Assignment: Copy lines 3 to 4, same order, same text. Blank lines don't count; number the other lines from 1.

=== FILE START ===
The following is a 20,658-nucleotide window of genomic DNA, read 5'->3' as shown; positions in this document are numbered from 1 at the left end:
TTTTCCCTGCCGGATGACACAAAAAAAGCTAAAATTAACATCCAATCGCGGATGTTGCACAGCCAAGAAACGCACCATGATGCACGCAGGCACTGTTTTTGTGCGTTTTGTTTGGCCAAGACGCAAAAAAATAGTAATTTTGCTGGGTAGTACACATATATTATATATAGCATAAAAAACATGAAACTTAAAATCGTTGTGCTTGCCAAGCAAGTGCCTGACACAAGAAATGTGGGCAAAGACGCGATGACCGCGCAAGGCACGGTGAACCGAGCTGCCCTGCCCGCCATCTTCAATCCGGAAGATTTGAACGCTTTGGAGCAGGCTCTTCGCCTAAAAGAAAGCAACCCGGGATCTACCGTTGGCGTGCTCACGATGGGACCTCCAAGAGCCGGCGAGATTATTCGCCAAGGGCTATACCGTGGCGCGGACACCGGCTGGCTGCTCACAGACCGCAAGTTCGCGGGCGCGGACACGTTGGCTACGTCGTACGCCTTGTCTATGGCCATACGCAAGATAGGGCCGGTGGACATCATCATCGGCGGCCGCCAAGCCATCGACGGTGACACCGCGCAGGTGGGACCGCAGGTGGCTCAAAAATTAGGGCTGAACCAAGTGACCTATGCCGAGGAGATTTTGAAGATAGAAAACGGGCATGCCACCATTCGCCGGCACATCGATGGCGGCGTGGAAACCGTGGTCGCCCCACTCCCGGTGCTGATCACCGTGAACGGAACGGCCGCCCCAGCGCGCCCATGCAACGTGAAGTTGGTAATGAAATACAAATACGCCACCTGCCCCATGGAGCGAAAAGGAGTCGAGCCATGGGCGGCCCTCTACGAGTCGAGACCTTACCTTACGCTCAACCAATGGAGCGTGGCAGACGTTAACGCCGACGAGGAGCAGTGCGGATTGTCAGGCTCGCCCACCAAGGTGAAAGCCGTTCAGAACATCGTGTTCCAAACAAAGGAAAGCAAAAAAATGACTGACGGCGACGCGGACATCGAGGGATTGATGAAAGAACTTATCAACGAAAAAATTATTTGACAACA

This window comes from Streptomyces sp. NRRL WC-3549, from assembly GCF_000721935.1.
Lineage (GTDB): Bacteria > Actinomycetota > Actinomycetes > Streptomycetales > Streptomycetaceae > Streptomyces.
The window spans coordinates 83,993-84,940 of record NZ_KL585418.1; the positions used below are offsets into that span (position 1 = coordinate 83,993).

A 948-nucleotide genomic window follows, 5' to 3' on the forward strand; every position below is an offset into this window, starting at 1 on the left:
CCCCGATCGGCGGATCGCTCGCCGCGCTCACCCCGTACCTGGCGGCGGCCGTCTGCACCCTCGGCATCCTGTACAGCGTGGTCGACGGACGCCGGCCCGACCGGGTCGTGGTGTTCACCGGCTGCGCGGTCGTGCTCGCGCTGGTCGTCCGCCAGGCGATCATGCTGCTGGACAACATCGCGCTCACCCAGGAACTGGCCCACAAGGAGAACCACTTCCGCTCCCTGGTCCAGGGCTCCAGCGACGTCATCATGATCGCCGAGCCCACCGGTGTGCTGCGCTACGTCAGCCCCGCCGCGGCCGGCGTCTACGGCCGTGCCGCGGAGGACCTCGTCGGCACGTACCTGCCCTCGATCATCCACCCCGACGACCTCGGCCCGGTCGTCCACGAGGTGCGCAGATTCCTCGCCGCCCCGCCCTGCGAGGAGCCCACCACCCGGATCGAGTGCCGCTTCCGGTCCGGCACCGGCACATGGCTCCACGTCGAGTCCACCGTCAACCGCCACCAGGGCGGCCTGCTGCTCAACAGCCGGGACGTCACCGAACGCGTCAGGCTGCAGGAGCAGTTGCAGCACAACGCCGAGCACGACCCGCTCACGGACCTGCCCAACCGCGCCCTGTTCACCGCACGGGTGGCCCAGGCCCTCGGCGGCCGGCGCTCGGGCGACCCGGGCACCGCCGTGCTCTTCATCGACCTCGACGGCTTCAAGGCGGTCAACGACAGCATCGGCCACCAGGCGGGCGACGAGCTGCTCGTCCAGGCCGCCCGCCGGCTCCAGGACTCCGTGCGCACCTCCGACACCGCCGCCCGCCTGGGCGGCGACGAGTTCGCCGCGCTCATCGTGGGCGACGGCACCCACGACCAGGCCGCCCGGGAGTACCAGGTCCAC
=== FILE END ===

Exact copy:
This window comes from Streptomyces sp. NRRL WC-3549, from assembly GCF_000721935.1.
Lineage (GTDB): Bacteria > Actinomycetota > Actinomycetes > Streptomycetales > Streptomycetaceae > Streptomyces.